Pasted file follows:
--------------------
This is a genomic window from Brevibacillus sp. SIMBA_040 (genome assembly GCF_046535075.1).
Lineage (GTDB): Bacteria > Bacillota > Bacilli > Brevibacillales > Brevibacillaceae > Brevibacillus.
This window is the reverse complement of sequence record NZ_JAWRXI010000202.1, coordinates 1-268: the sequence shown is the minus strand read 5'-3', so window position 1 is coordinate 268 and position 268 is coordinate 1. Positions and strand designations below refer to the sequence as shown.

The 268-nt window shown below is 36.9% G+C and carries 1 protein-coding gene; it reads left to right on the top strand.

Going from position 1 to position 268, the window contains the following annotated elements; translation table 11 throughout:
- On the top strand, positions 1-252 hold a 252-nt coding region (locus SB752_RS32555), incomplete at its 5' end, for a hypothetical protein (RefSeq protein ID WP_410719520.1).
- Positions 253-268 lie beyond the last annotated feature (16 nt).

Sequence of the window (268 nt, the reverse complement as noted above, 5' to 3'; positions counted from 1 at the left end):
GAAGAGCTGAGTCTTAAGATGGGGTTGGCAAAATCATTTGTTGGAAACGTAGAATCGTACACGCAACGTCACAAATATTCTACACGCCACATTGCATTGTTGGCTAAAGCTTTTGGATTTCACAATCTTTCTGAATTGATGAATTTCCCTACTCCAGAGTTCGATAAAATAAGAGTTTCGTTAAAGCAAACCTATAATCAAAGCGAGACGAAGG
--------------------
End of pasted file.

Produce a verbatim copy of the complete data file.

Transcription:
This is a genomic window from Brevibacillus sp. SIMBA_040 (genome assembly GCF_046535075.1).
Lineage (GTDB): Bacteria > Bacillota > Bacilli > Brevibacillales > Brevibacillaceae > Brevibacillus.
This window is the reverse complement of sequence record NZ_JAWRXI010000202.1, coordinates 1-268: the sequence shown is the minus strand read 5'-3', so window position 1 is coordinate 268 and position 268 is coordinate 1. Positions and strand designations below refer to the sequence as shown.

The 268-nt window shown below is 36.9% G+C and carries 1 protein-coding gene; it reads left to right on the top strand.

Going from position 1 to position 268, the window contains the following annotated elements; translation table 11 throughout:
- On the top strand, positions 1-252 hold a 252-nt coding region (locus SB752_RS32555), incomplete at its 5' end, for a hypothetical protein (RefSeq protein ID WP_410719520.1).
- Positions 253-268 lie beyond the last annotated feature (16 nt).

Sequence of the window (268 nt, the reverse complement as noted above, 5' to 3'; positions counted from 1 at the left end):
GAAGAGCTGAGTCTTAAGATGGGGTTGGCAAAATCATTTGTTGGAAACGTAGAATCGTACACGCAACGTCACAAATATTCTACACGCCACATTGCATTGTTGGCTAAAGCTTTTGGATTTCACAATCTTTCTGAATTGATGAATTTCCCTACTCCAGAGTTCGATAAAATAAGAGTTTCGTTAAAGCAAACCTATAATCAAAGCGAGACGAAGG